Who owns Scotland's land?

Answer:
Half of Scotland is owned by just 500 people, few of whom are actually Scots. As Britain's great land-owning aristocratic families decline, a new breed of foreign laird is exploiting Scotland's arcane land laws to buy up tracts of the Highlands and islands - Europe's last great wilderness.  In 2018/2019 it was reported that the largest landowner owns 221,000 acres (890 km2; 345 sq mi) of land in Scotland. The government believes 57% of rural land is in private hands, about 12.5% owned by public bodies, 3% under community ownership and about 2.5% is owned by charities etc.

Full answer here: Land ownership in Scotland



Small landholdings modernisation: consultation

Author / Creator: Scottish Government

Media type: Consultation paper

Date published: 2022

Views on proposals relating to the modernisation of small landholdings


Who Owns Scotland

Author / Creator: Andy Wightman

Media type: Website

Date published: 2022 -

Who Owns Scotland is a project designed to provide information about who owns land in Scotland.


Land and Property Titles by Country of Origin: Report

Author / Creator: Registers of Scotland

Media type: Report

Date published: 31 December, annually

Land titles with a UK owner address outwith Scotland represent just under a sixth of the country’s land area.


Community's Land. John Hutcheson on Community Land Buyouts

Author / Creator: John Hutcheson

Media type: Podcast

Date published:

They discuss the barriers raised against community land buyouts, how a potential Scottish Constitution could grant and protect additional rights such as the Right to Buy and why community ownership isn’t just for rural areas.


Highland estates and multi-millionaires bank £1m of taxpayers’ money from Covid-19 grants

Author / Creator: Ally Tibbitt

Media type: Fact check

Date published:

The data obtained by The Ferret shows that around £178m was paid to more than 8,000 recipients by Highland Council. 


Community-based land reform: Lessons from Scotland

Author / Creator: John Bryden

Media type: Academic Paper

Date published: 2007

Drawing on insights from community-based natural resource management and local development,  qualified evidence is offered suggesting that, as in the current Scottish case, community-centric land reform has a promising future. 


The effects associated with concentrated and large-scale land ownership in Scotland: a research review

Author / Creator: Jayne Glass

Media type: Research review

Date published: March 2019

Central is the power that a landowner holds over local land use decisions and the extent to which local communities and other stakeholders can influence/inform those decisions.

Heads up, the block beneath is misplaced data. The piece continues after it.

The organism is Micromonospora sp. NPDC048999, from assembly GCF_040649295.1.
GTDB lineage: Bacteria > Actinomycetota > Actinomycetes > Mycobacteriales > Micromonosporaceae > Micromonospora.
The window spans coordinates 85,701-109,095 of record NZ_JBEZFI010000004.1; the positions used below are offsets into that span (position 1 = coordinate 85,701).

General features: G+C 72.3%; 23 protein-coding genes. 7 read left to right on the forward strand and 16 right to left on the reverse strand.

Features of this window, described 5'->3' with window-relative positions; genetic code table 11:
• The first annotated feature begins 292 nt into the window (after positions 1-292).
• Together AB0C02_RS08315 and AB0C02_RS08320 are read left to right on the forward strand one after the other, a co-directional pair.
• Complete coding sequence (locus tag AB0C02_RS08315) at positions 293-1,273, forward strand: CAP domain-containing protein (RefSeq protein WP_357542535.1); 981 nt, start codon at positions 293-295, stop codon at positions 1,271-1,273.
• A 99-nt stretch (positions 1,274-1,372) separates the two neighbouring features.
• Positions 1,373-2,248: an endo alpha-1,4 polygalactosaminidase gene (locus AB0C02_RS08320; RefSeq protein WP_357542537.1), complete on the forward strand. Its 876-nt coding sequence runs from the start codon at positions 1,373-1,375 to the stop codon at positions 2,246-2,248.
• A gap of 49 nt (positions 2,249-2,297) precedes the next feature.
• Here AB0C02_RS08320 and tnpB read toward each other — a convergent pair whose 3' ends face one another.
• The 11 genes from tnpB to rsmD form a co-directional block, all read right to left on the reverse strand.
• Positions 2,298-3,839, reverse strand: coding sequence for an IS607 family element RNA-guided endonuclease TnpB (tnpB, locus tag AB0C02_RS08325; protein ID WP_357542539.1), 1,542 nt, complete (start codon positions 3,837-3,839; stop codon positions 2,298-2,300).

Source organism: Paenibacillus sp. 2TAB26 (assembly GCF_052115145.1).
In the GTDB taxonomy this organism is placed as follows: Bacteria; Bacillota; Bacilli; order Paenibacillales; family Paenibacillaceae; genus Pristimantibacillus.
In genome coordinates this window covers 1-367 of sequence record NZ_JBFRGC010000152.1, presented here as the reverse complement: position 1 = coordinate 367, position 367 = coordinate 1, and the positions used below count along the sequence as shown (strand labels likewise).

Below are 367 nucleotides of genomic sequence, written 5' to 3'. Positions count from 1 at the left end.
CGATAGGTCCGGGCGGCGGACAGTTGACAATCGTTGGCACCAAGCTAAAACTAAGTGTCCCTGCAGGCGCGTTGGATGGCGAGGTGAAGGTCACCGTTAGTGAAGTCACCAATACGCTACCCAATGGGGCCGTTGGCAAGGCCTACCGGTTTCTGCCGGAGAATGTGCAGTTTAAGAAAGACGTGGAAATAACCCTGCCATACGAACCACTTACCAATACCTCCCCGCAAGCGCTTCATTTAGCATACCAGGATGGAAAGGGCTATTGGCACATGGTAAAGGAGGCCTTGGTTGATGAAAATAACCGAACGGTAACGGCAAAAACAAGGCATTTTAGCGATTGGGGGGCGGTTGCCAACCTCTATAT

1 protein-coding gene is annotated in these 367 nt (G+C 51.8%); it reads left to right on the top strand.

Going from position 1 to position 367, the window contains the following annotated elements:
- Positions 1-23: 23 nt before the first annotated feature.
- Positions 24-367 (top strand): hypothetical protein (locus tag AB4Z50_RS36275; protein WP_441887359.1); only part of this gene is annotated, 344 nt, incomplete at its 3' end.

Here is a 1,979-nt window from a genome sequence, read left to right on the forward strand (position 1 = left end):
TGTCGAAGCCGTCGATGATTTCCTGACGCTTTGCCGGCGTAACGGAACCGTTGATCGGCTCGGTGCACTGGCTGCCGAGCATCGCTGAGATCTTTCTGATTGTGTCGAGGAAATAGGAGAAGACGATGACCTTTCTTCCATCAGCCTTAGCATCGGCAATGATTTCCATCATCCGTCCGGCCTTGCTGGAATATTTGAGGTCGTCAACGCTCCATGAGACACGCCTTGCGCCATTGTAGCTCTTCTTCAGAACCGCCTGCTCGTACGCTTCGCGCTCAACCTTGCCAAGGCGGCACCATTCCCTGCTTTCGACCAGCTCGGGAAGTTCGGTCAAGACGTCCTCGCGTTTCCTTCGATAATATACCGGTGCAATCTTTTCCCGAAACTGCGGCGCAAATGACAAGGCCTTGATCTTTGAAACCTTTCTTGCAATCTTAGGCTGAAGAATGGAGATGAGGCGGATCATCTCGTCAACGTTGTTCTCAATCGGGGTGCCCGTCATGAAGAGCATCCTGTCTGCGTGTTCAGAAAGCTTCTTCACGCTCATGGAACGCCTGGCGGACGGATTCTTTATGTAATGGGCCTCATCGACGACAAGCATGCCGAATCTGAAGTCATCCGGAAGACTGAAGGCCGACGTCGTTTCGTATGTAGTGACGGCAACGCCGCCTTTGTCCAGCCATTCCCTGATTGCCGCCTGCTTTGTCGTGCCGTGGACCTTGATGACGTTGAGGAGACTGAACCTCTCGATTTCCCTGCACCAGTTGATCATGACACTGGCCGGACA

Reform Scotland’s Land

Author / Creator: Common Weal

Media type: Video

Date published: 2020

Land reform is a social justice issue. How can democratic decisions about the kind of country we want in the face of a small number of landowners?

 


Back to Life: Mapping Scotland’s Alternative to Grouse Moors

Author / Creator: Lateral North

Media type: Policy Paper

Date published: December 2018

An illustrative map – based on real Scottish geographic data – showing what a reformed former grouse moor could look like.


Back to Life: Visions for Alternative Futures for Scotland’s Grouse Moors

Author / Creator: Common Weal

Media type: Policy Paper

Date published:

Of all the possible uses of this land, grouse shooting is not only the least moral, it is by far the least economically effective. In fact, almost any other use will create more value and more jobs per hectare.


Land Reform: Re-Shaping Scotland’s Social Landscape

Author / Creator: Dylan Howel

Media type: News Item

Date published:

Scotland has one of the most concentrated patterns of private land ownership in the developed world. Just 450 people own over half of the private land in Scotland. This entitlement has survived un-challenged for 500 years, a privilege that has its roots in royal favours and aristocratic archetypes


Public Land Value Capture: A new model for housing development in Scotland

Author / Creator: Common Weal

Media type: Policy Paper

Date published: Feburary 2018

This report outlines the case for public land value capture. A process by which councils, not those selling land, can benefit from the increase in land value due to changing use. It can reduce house prices by not passing that uplifted cost on to renters and buyers of the houses built on such land.